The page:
Act 1 - Scene 1
Orchard of Oliver's house.
Enter ORLANDO and ADAM
As I remember, Adam, it was upon this fashion
bequeathed me by will but poor a thousand crowns,
as thou sayest, charged my brother, on his
blessing, to breed me well: and there begins my
brother Jaques he keeps at school, and
report speaks goldenly of his profit: for my part,
he keeps me
rustically at home, or, to speak more
properly, stays me here at home unkept; for call you
for a gentleman of my birth, that
differs not from the stalling of an ox? His horses
are bred better; for,
besides that they are fair
with their feeding, they are taught their manage,
and to that end riders dearly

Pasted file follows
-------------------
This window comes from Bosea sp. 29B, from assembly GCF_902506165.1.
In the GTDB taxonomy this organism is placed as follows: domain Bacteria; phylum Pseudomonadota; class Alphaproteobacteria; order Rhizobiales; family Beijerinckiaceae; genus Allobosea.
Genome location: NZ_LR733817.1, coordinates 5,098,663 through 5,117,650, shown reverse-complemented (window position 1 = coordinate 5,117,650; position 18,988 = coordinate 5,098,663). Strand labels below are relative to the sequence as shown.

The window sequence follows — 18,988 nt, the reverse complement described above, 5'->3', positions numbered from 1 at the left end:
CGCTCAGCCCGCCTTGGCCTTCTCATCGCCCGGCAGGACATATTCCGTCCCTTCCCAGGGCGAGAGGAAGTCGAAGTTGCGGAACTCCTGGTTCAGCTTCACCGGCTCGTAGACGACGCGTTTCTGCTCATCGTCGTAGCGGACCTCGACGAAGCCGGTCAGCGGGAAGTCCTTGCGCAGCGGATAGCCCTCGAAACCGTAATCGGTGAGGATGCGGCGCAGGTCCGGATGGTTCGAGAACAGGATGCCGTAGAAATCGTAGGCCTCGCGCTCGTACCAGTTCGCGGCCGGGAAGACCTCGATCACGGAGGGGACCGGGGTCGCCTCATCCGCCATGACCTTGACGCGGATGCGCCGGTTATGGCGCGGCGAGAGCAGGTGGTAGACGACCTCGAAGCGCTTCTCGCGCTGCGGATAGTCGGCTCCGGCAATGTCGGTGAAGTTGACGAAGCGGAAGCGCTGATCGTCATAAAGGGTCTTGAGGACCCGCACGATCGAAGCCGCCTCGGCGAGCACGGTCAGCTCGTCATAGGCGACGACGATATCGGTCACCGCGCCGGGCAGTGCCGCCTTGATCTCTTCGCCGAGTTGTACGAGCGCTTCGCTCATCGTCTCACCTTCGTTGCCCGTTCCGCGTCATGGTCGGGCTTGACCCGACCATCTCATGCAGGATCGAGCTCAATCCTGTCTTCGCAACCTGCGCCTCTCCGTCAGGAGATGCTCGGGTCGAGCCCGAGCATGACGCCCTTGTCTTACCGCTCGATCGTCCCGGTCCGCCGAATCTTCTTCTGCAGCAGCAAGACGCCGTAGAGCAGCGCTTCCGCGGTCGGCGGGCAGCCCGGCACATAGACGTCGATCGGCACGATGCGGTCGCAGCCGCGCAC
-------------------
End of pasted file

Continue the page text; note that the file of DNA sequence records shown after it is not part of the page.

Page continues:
hired: but I, his
brother, gain nothing under him but growth; for the
which his animals on his dunghills are
bound to him as I. Besides this nothing that he so
plentifully gives me, the something that nature
me his countenance seems to take from me: he lets
me feed with his hinds, bars me the place of
brother, and, as much as in him lies, mines my
gentility with my education. This is it, Adam, that
me; and the spirit of my father, which I
think is within me, begins to mutiny against this
servitude: I will no
longer endure it, though yet I
know no wise remedy how to avoid it.
Yonder comes my master, your brother.
Go apart, Adam, and thou shalt hear how he will
shake me up.
Now, sir! what make you here?
Nothing: I am not taught to make any thing.
What mar you then, sir?
Marry, sir, I am helping you to mar that which God
made, a poor unworthy brother of yours, with idleness.
Marry, sir, be better employed, and be naught awhile.
Shall I keep your hogs and eat husks with them?
What prodigal portion have I spent, that I should
to such penury?
Know you where your are, sir?
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